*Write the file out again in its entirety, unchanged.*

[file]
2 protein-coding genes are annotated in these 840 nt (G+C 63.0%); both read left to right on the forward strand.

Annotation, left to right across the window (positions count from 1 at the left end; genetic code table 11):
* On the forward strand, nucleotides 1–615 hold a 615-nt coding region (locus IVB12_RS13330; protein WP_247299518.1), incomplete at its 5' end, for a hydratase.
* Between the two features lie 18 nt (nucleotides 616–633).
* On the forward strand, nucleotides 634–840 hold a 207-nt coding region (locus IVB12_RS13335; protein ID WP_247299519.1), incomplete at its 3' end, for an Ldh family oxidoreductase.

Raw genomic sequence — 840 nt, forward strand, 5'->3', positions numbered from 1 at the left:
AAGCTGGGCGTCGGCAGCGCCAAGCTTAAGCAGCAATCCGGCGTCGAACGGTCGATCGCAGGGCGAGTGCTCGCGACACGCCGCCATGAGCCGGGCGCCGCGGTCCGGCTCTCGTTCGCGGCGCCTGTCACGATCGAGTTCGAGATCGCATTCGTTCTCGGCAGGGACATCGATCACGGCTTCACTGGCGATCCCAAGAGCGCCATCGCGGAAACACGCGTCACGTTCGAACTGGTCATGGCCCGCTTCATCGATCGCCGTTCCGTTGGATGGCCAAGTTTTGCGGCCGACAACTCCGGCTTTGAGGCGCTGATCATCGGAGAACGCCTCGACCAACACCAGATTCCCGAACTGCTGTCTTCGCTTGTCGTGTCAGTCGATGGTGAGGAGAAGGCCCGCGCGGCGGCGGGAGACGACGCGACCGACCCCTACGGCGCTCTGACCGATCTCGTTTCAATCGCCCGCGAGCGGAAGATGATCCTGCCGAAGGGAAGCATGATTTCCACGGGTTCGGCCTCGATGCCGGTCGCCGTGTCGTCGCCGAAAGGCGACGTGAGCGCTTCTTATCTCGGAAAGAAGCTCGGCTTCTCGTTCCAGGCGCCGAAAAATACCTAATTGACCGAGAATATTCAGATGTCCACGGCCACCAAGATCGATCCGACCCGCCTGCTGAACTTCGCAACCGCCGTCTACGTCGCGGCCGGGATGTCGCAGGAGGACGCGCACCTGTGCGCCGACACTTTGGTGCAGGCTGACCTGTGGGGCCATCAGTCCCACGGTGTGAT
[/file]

2 protein-coding genes are annotated in these 840 nt (G+C 63.0%); both read left to right on the forward strand.

Annotation, left to right across the window (positions count from 1 at the left end; genetic code table 11):
* On the forward strand, nucleotides 1–615 hold a 615-nt coding region (locus IVB12_RS13330; protein WP_247299518.1), incomplete at its 5' end, for a hydratase.
* Between the two features lie 18 nt (nucleotides 616–633).
* On the forward strand, nucleotides 634–840 hold a 207-nt coding region (locus IVB12_RS13335; protein ID WP_247299519.1), incomplete at its 3' end, for an Ldh family oxidoreductase.

Raw genomic sequence — 840 nt, forward strand, 5'->3', positions numbered from 1 at the left:
AAGCTGGGCGTCGGCAGCGCCAAGCTTAAGCAGCAATCCGGCGTCGAACGGTCGATCGCAGGGCGAGTGCTCGCGACACGCCGCCATGAGCCGGGCGCCGCGGTCCGGCTCTCGTTCGCGGCGCCTGTCACGATCGAGTTCGAGATCGCATTCGTTCTCGGCAGGGACATCGATCACGGCTTCACTGGCGATCCCAAGAGCGCCATCGCGGAAACACGCGTCACGTTCGAACTGGTCATGGCCCGCTTCATCGATCGCCGTTCCGTTGGATGGCCAAGTTTTGCGGCCGACAACTCCGGCTTTGAGGCGCTGATCATCGGAGAACGCCTCGACCAACACCAGATTCCCGAACTGCTGTCTTCGCTTGTCGTGTCAGTCGATGGTGAGGAGAAGGCCCGCGCGGCGGCGGGAGACGACGCGACCGACCCCTACGGCGCTCTGACCGATCTCGTTTCAATCGCCCGCGAGCGGAAGATGATCCTGCCGAAGGGAAGCATGATTTCCACGGGTTCGGCCTCGATGCCGGTCGCCGTGTCGTCGCCGAAAGGCGACGTGAGCGCTTCTTATCTCGGAAAGAAGCTCGGCTTCTCGTTCCAGGCGCCGAAAAATACCTAATTGACCGAGAATATTCAGATGTCCACGGCCACCAAGATCGATCCGACCCGCCTGCTGAACTTCGCAACCGCCGTCTACGTCGCGGCCGGGATGTCGCAGGAGGACGCGCACCTGTGCGCCGACACTTTGGTGCAGGCTGACCTGTGGGGCCATCAGTCCCACGGTGTGAT